The Dangers of Unapproved Stem Cell Treatments

By: Melissa Stock  |  April 3, 2017
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An unproven stem cell treatment advertised as a clinical trial has caused three women to become permanently blind. The New England Journal of Medicine explained that using stem cells derived from adipose tissue has recently become a more frequent treatment for a multitude of disorders in stem cell clinics in the United States. The three women were searching for a treatment for macular degeneration and believed this could be the cure. The study was listed on a clinical database run by the National Institute of Health called ClinicalTrials.gov. Jeffrey Goldberg, a professor of ophthalmology at the Stanford University School of Medicine, noted that it is especially concerning that the stem cell clinic was able to post the study on such a database. He said this is “an opportunity for the FDA to increase patient safety for these unapproved clinical trials.” One of the patients actually believed she was taking part in a government-sanctioned study. This raises the issue of whether the government is doing enough to protect the people from the dangers of unapproved trials and treatments.

Stem cell treatments can cause many complications, including detached retinas, hemorrhages, hypertension and vision loss. Thomas Albini, a University of Miami ophthalmologist, called this treatment a “disaster.” While the patients only had mild vision loss before treatment, after undergoing this treatment they lost most of their vision, if not all of it. He suggested that contamination during the preparation of the stem cell treatment could be responsible for the vision loss. Another possibility is that the stem cells could differentiate into the type of cells associated with scarring. Albini pointed out that “even if the solution had been prepared correctly, there is no evidence that it could have helped restore the patients’ vision.” He warned, “Buyer beware: these stem-cell clinics that function in this very unregulated way are doing procedures that are not approved… and they can be quite dangerous.” The particular clinic in South Florida that treated the three women who lost their vision continues to perform other stem-cell studies such as studies of degenerative disc disease and chronic obstructive pulmonary disease.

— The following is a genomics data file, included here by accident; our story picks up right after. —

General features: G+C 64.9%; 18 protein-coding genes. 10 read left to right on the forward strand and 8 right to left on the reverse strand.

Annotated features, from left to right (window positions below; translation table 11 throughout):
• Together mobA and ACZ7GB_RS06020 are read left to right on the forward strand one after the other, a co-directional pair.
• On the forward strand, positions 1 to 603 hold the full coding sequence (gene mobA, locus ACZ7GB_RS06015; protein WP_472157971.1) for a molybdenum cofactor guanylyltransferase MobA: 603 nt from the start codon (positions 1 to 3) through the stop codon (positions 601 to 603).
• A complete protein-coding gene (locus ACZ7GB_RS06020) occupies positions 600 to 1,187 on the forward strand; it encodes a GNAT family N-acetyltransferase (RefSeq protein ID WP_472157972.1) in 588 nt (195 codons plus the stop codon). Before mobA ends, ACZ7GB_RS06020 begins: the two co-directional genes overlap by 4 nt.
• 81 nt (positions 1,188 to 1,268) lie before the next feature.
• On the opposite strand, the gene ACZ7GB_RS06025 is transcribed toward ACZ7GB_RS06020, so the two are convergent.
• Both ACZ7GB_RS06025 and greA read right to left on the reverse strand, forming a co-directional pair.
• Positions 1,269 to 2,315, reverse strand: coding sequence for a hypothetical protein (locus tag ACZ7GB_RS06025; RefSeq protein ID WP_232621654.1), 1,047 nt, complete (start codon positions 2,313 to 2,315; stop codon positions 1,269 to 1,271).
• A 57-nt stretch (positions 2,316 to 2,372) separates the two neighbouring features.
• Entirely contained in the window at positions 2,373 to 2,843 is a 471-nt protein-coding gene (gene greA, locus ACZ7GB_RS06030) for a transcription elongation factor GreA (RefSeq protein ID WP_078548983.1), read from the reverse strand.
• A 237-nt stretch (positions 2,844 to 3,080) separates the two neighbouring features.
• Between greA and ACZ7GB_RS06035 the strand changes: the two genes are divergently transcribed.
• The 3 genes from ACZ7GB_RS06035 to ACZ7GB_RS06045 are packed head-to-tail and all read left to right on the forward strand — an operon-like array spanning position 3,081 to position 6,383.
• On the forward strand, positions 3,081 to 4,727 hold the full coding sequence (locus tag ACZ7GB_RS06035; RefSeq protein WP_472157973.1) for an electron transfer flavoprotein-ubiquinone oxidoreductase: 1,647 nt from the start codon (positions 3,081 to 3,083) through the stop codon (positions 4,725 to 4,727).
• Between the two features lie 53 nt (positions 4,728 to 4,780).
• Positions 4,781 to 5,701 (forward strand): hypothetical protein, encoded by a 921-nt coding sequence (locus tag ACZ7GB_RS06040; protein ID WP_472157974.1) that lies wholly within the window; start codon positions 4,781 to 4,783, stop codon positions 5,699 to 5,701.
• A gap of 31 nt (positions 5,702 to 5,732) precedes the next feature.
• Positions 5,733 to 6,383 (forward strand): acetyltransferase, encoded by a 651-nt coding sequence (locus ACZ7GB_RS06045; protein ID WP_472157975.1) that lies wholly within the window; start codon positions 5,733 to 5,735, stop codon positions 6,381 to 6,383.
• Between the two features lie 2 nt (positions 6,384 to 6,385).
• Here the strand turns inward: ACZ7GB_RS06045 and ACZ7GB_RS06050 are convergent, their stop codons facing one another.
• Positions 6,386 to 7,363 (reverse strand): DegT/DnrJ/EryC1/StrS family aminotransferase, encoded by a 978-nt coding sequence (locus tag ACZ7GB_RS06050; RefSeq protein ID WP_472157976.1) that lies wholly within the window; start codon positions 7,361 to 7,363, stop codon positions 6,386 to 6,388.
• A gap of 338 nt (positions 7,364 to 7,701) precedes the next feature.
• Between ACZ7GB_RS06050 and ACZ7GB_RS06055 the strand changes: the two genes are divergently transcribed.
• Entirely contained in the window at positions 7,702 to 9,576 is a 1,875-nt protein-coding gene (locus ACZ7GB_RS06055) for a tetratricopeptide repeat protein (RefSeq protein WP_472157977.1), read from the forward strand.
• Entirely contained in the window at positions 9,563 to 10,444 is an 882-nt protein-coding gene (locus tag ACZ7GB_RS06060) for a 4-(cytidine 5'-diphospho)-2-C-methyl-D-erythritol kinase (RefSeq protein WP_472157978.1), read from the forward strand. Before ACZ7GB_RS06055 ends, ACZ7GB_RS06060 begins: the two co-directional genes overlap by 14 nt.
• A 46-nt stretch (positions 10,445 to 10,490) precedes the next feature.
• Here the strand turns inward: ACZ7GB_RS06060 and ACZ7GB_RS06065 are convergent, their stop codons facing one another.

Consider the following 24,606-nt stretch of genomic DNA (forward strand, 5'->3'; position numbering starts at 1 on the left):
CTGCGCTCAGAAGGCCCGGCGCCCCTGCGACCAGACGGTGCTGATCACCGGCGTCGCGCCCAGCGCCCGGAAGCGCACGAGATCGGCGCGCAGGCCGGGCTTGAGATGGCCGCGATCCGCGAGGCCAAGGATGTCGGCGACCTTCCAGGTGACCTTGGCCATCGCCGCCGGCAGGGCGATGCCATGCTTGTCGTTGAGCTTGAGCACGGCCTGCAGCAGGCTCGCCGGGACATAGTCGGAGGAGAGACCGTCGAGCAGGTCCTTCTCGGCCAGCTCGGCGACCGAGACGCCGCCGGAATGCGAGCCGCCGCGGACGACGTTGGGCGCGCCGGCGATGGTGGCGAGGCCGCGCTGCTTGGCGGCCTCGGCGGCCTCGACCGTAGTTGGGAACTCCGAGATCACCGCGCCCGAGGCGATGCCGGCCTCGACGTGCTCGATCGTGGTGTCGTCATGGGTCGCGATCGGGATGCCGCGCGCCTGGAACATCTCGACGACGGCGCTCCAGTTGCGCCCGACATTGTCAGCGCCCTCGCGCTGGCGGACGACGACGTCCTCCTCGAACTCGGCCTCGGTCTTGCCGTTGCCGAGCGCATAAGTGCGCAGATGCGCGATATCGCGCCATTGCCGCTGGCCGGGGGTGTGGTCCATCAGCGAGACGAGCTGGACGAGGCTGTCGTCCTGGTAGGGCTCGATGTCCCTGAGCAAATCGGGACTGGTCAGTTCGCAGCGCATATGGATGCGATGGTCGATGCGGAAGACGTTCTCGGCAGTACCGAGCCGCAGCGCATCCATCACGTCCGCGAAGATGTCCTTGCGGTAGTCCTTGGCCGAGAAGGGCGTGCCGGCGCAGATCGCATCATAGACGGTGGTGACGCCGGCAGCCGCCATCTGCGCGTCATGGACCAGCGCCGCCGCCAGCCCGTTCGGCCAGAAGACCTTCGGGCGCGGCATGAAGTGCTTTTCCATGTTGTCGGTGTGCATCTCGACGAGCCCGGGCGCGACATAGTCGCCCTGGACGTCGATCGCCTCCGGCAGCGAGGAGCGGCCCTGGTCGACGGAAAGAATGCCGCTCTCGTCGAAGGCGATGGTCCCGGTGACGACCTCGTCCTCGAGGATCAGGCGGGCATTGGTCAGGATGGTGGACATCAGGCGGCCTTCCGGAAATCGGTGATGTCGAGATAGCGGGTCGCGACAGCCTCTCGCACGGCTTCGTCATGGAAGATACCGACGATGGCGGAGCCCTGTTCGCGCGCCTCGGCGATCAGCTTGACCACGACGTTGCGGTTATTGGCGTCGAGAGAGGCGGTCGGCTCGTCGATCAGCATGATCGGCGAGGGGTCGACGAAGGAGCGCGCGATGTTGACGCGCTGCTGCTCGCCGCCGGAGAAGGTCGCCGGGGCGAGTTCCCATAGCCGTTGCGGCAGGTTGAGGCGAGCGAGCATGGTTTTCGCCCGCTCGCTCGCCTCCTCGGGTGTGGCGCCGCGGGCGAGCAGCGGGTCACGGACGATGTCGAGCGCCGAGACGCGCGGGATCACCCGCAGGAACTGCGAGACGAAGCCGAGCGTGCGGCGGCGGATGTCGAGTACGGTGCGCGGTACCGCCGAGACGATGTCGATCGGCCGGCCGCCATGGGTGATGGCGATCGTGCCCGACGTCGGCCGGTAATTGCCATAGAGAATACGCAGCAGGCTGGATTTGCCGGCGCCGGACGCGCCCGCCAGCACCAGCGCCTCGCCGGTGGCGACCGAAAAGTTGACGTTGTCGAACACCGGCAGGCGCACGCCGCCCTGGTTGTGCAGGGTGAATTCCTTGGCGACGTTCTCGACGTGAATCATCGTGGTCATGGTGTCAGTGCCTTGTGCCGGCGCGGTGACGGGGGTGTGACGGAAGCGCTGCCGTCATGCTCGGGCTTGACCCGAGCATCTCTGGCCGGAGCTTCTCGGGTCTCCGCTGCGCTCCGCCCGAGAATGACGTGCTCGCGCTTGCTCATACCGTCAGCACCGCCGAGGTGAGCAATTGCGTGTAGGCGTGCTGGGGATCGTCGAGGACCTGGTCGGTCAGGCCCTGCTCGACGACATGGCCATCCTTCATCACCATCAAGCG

The clinic’s chief scientific officer, Kristen Comella, said that after two patients suffered from detached retinas after treatment, the clinic stopped performing this eye procedure. These two patients sued the clinic and some of the researchers because of the harmful results of the treatment. Andrew Yaffa, their attorney, reported, “The case was resolved to the mutual satisfaction of the parties.” Though these two people were compensated for their injuries, unsafe and unapproved treatments continue to be offered and administered. Paul Knoepfler, a stem cell scientist at the University of California at Davis, compared the practice of offering unapproved treatments at stem cell clinics to advertising products that are not FDA approved. He called this practice “puzzling and concerning” and stressed that it can be extremely problematic and dangerous.

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